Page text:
What does it mean to study English today? The English department engages that question by offering its students the opportunity to explore Old English texts, Internet texts, American novels, minority writing, Anglo-Irish literature, queer textuality, science fiction, women’s literature, literature of the body, modern poetry, post-colonial texts, Shakespeare, etc.—all kinds of “literatures” written in English. We study the complex interactions between literature, culture, and history. At the heart of literary study lies the simple yet striking recognition that language is both a technology of thought and a constituent of human reality. The major in English transforms this recognition into a program of study that develops the critical skills required to negotiate complicated literary and cultural texts. Together, we spend time working on questions like these: How do historical and cultural contexts lend written texts their intelligibility and convey their strange power? How do gender and minority discourses inform our understanding of literature? How does the study of English engage the public sphere in its intersection with other fields, such as cognitive science, social science, and information science?
What can one “do” with a degree in English? Graduate and professional
schools and employers seek people who can read, write, speak, and
analyze—the basic skills acquired by our English majors. Students who
study English learn how to think, and to think independently. They are
trained to read a variety of literary and cultural works from across
centuries and continents, to write proficiently, and to make lively
arguments. English majors learn about how the past informs the present,
become “keepers” of past works and present cultures, and leave college
thinking and feeling more deeply about life and how to live it.
Current and prospective English majors are urged to consult the
departmental undergraduate advisor for assistance in preparing programs
of study. Students may also consult faculty advisors about academic and
career aspects of their studies. Students should check the English
department website at www.english.ucsb.edu for up-to-date information on
English majors are also encouraged to explore the opportunities for
study abroad provided by the University of California’s Education Abroad
Program. Students may fulfill both major requirements and electives
through exchanges with universities in the United Kingdom, Ireland,
Australia, New Zealand, Canada, and South Africa. At most European
universities and in Israel, students may fulfill elective requirements
while studying abroad. Because all courses taken through EAP are
accepted as UC courses, students may spend a year of study in a foreign
university with no loss of time in completing their degrees. The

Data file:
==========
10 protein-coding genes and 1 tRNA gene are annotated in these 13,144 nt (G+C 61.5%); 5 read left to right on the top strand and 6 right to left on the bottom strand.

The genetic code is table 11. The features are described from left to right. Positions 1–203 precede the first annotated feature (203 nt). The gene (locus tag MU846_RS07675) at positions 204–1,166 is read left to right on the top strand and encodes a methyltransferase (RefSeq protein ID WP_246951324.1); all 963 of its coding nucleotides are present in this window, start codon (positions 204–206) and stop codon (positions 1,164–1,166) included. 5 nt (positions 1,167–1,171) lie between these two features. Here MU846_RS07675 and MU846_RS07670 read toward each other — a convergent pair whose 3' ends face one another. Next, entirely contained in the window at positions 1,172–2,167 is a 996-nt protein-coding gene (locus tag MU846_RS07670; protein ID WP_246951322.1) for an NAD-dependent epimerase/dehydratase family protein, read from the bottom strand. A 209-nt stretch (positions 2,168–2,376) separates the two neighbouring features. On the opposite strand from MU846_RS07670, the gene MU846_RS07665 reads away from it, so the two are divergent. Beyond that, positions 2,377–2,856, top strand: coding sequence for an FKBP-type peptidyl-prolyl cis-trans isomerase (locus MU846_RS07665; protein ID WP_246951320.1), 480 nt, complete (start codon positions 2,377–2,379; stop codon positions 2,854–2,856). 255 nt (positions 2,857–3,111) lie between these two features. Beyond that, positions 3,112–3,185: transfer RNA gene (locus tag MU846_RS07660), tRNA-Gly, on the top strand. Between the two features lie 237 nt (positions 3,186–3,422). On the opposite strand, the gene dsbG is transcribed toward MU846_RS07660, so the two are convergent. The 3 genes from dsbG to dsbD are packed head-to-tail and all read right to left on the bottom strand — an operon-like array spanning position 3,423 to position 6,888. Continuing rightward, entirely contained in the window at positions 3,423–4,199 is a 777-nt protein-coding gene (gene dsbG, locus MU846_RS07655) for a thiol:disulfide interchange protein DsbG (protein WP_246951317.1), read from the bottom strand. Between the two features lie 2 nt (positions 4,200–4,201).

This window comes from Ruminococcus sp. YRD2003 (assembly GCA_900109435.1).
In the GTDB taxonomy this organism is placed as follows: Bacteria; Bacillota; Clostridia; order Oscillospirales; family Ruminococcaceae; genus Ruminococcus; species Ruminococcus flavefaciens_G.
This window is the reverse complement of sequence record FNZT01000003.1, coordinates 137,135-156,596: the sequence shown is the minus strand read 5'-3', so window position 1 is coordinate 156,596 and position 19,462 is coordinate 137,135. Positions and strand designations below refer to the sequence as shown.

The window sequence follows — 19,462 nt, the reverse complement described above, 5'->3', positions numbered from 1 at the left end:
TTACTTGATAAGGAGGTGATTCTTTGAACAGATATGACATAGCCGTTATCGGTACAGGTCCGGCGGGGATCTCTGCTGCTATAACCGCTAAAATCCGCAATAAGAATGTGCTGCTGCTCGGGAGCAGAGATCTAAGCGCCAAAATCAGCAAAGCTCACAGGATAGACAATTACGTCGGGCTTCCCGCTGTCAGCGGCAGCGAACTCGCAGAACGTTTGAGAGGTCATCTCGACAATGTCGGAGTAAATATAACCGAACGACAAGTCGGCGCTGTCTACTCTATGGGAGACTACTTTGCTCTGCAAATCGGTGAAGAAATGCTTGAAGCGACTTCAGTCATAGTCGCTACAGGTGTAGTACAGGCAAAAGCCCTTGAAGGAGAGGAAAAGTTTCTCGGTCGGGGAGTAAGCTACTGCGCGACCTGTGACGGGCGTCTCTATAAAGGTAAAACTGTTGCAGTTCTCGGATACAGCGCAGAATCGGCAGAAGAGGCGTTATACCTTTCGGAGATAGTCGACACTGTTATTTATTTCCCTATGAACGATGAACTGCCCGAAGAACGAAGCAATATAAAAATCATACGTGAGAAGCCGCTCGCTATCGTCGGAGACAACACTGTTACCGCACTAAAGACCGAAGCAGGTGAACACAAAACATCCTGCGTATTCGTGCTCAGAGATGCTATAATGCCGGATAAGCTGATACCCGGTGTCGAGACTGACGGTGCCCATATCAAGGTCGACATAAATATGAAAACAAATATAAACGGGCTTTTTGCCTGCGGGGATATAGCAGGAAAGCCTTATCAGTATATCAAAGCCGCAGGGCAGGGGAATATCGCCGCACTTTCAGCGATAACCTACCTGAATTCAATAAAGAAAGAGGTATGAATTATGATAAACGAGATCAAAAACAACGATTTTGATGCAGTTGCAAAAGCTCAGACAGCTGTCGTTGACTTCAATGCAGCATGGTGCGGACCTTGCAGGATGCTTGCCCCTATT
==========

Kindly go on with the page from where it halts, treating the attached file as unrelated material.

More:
departmental advisor for the Education Abroad Program can assist in the
choice of programs and courses that will best meet the goals of the
The Writing Program offers required and elective courses at freshman
and advanced levels. Specifically, Writing 1, 2, 50, and 109AA-ZZ are
offered through the Writing Program. See the Writing Program listing in
this catalog for information about these courses.
Students with a bachelor’s degree in English who are interested in
pursuing a California Teaching Credential should contact the credential
advisor in the Graduate School of Education as soon as possible.
Special Opportunities, Programs, and Awards
Honors Program. The honors program in English provides the opportunity for qualified majors to pursue advanced literary research and writing.
Application to the program is normally in Fall of the junior year. To qualify for the program, students must maintain a grade-point average of 3.5 (overall and/or in the major). The honors program consists of 2 quarters of the honors seminar (198A & 198B, each for 2 units) taken winter and spring of the junior year and a 4-unit independent study (196) taken fall of the senior year during which the senior thesis is written. Successful completion of the honors program merits the award of Distinction in the Major at graduation. For information on application to the honors program, students should consult the English Department.
Students are also encouraged to apply for admission to the College of Letters and Science Honors Program as early as possible in their college careers.
Supplemental Seminars. Students may take advantage of honors seminars that are sometimes offered in conjunction with large lecture courses. These seminars provide an opportunity for motivated students to work closely with faculty members while enriching their large lecture experience.
Research Assistant Program. By application, qualified upper-division students may gain experience in academic research, while earning academic credit, as research assistants to the English faculty.
Awards. The William Frost Award is given annually to a senior or upper-division English major and carries a substantial stipend. Entrants are judged on their academic records, as well as on a critical essay which represents the student’s best work. The Kieth E. Vineyard Honorary Scholarship is awarded annually to an undergraduate in recognition of outstanding skills in creative writing. Entry dates are announced during the winter quarter.
In recent years the department has sponsored several other awards and contests, some that recognize excellence in creative writing, both poetry and fiction, and others that honor academic excellence in combination with financial need.
English Club. The English Club, a student-organized group, arranges programs of interest for all English undergraduates throughout the academic year. The English department undergraduate listserv disseminates information for and about the English Club and other topics of interest to English majors. To subscribe to the listserv, refer to the website at: